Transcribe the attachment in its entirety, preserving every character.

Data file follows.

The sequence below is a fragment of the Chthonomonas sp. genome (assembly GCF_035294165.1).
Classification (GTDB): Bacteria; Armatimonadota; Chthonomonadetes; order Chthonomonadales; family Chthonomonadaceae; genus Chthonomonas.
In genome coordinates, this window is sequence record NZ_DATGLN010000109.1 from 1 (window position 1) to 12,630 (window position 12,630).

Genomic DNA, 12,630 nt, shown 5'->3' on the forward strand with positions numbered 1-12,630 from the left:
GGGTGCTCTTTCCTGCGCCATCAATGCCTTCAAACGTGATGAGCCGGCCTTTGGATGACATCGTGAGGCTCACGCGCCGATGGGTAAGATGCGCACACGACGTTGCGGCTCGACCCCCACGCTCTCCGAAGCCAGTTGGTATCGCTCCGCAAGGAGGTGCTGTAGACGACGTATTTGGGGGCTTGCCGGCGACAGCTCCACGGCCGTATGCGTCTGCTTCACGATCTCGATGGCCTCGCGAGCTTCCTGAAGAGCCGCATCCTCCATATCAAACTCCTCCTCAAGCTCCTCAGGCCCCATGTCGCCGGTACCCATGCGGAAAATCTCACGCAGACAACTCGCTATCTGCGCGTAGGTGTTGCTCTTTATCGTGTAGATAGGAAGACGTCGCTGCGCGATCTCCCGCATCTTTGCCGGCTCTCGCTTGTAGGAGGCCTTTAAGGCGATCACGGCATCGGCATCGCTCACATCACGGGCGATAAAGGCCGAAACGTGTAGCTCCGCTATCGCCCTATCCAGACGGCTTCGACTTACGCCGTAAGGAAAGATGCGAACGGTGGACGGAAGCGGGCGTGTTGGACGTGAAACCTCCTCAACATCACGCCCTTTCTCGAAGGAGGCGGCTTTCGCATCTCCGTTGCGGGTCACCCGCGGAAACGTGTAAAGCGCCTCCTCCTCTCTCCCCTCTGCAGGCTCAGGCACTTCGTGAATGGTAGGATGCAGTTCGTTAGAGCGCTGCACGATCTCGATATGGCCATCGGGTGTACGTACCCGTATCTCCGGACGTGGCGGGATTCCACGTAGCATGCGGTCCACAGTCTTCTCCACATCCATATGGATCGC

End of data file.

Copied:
The sequence below is a fragment of the Chthonomonas sp. genome (assembly GCF_035294165.1).
Classification (GTDB): Bacteria; Armatimonadota; Chthonomonadetes; order Chthonomonadales; family Chthonomonadaceae; genus Chthonomonas.
In genome coordinates, this window is sequence record NZ_DATGLN010000109.1 from 1 (window position 1) to 12,630 (window position 12,630).

Genomic DNA, 12,630 nt, shown 5'->3' on the forward strand with positions numbered 1-12,630 from the left:
GGGTGCTCTTTCCTGCGCCATCAATGCCTTCAAACGTGATGAGCCGGCCTTTGGATGACATCGTGAGGCTCACGCGCCGATGGGTAAGATGCGCACACGACGTTGCGGCTCGACCCCCACGCTCTCCGAAGCCAGTTGGTATCGCTCCGCAAGGAGGTGCTGTAGACGACGTATTTGGGGGCTTGCCGGCGACAGCTCCACGGCCGTATGCGTCTGCTTCACGATCTCGATGGCCTCGCGAGCTTCCTGAAGAGCCGCATCCTCCATATCAAACTCCTCCTCAAGCTCCTCAGGCCCCATGTCGCCGGTACCCATGCGGAAAATCTCACGCAGACAACTCGCTATCTGCGCGTAGGTGTTGCTCTTTATCGTGTAGATAGGAAGACGTCGCTGCGCGATCTCCCGCATCTTTGCCGGCTCTCGCTTGTAGGAGGCCTTTAAGGCGATCACGGCATCGGCATCGCTCACATCACGGGCGATAAAGGCCGAAACGTGTAGCTCCGCTATCGCCCTATCCAGACGGCTTCGACTTACGCCGTAAGGAAAGATGCGAACGGTGGACGGAAGCGGGCGTGTTGGACGTGAAACCTCCTCAACATCACGCCCTTTCTCGAAGGAGGCGGCTTTCGCATCTCCGTTGCGGGTCACCCGCGGAAACGTGTAAAGCGCCTCCTCCTCTCTCCCCTCTGCAGGCTCAGGCACTTCGTGAATGGTAGGATGCAGTTCGTTAGAGCGCTGCACGATCTCGATATGGCCATCGGGTGTACGTACCCGTATCTCCGGACGTGGCGGGATTCCACGTAGCATGCGGTCCACAGTCTTCTCCACATCCATATGGATCGC